Tzipi Livni, the Kadima leader, said that Netanyahu's offer was "cynical and unrealistic".
She said that the offer was an attempt to use Israel's international relations issues for "small-time politics", adding such behaviour was "unworthy of the prime minister".
Israel is under considerable pressure from the international community, particularly the US, to meet Palestinian pre-requisites for peace talks, such as the halting of settlement building in the occupied West Bank.
However, analysts have said that Netanyahu preferred to protect his coalition - currently comprising right-wing and religious parties - by not meeting those requests.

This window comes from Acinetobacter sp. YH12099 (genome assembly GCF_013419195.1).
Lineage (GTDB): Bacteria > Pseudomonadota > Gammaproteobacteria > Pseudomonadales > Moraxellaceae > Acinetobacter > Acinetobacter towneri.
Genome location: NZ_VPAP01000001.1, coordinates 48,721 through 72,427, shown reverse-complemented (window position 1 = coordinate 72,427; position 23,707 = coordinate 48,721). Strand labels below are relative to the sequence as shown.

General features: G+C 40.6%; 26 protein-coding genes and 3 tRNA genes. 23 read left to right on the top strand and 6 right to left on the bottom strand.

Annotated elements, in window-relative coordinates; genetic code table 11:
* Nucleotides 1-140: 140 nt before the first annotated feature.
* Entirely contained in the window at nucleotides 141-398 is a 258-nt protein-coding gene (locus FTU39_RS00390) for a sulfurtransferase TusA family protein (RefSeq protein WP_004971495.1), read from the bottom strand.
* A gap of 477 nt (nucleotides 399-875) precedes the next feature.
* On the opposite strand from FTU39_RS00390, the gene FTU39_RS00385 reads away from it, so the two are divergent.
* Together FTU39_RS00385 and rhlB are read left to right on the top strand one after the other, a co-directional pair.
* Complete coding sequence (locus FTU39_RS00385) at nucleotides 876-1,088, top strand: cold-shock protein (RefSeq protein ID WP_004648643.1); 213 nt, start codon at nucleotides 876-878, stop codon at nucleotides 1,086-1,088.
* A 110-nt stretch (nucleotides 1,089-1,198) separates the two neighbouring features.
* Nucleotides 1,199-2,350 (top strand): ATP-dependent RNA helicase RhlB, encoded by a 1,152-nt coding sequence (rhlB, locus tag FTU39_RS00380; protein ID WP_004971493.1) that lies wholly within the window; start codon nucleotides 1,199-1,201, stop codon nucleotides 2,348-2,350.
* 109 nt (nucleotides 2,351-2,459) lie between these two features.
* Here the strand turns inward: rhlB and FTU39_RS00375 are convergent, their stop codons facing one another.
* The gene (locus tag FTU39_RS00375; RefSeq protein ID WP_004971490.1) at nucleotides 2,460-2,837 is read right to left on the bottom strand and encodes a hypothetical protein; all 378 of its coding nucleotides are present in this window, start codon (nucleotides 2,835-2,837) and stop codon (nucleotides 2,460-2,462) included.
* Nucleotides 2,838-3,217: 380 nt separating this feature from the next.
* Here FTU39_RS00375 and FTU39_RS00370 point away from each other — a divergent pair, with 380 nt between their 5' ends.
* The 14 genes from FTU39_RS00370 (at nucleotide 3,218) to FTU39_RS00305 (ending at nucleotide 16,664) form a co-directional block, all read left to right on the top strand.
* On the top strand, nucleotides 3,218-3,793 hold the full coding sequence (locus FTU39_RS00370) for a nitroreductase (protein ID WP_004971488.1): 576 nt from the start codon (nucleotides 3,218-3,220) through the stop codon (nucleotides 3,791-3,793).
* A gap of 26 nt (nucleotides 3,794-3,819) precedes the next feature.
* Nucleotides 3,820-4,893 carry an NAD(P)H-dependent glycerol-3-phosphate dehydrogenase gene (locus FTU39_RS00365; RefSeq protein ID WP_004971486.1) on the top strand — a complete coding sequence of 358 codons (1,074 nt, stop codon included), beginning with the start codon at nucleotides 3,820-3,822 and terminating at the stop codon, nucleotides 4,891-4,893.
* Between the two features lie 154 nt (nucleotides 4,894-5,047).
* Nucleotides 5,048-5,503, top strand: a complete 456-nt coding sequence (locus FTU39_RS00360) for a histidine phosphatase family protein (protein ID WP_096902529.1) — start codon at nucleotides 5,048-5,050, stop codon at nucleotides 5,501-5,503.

The centrist Kadima has 28 seats in the Knesset, the 120-seat Israeli parliament. That is one more than Netanyahu's right-wing Likud party.
Netanyahu offered several cabinet posts without portfolios to Kadima politicians last week.
It has been suggested by experts that the move was an attempt to win the support of defectors, while splitting Kadima.
Livni earlier rejected an offer to join the ruling coalition after elections in March, disagreeing with Netanyahu's hard line stance against the Palestinians.